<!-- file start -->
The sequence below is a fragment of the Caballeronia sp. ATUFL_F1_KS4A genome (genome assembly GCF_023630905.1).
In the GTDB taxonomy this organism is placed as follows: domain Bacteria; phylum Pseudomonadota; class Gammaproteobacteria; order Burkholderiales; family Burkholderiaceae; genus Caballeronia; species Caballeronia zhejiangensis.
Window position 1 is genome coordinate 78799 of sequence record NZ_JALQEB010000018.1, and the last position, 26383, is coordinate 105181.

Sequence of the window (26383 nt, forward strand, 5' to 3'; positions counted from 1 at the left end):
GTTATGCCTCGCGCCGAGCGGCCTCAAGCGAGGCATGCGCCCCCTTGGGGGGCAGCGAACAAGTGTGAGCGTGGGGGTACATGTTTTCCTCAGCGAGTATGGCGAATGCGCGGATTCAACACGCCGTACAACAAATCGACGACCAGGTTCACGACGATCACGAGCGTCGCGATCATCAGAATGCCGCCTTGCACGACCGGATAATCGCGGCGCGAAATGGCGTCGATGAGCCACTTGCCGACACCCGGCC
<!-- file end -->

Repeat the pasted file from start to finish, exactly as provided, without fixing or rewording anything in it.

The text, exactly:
The sequence below is a fragment of the Caballeronia sp. ATUFL_F1_KS4A genome (genome assembly GCF_023630905.1).
In the GTDB taxonomy this organism is placed as follows: domain Bacteria; phylum Pseudomonadota; class Gammaproteobacteria; order Burkholderiales; family Burkholderiaceae; genus Caballeronia; species Caballeronia zhejiangensis.
Window position 1 is genome coordinate 78799 of sequence record NZ_JALQEB010000018.1, and the last position, 26383, is coordinate 105181.

Sequence of the window (26383 nt, forward strand, 5' to 3'; positions counted from 1 at the left end):
GTTATGCCTCGCGCCGAGCGGCCTCAAGCGAGGCATGCGCCCCCTTGGGGGGCAGCGAACAAGTGTGAGCGTGGGGGTACATGTTTTCCTCAGCGAGTATGGCGAATGCGCGGATTCAACACGCCGTACAACAAATCGACGACCAGGTTCACGACGATCACGAGCGTCGCGATCATCAGAATGCCGCCTTGCACGACCGGATAATCGCGGCGCGAAATGGCGTCGATGAGCCACTTGCCGACACCCGGCC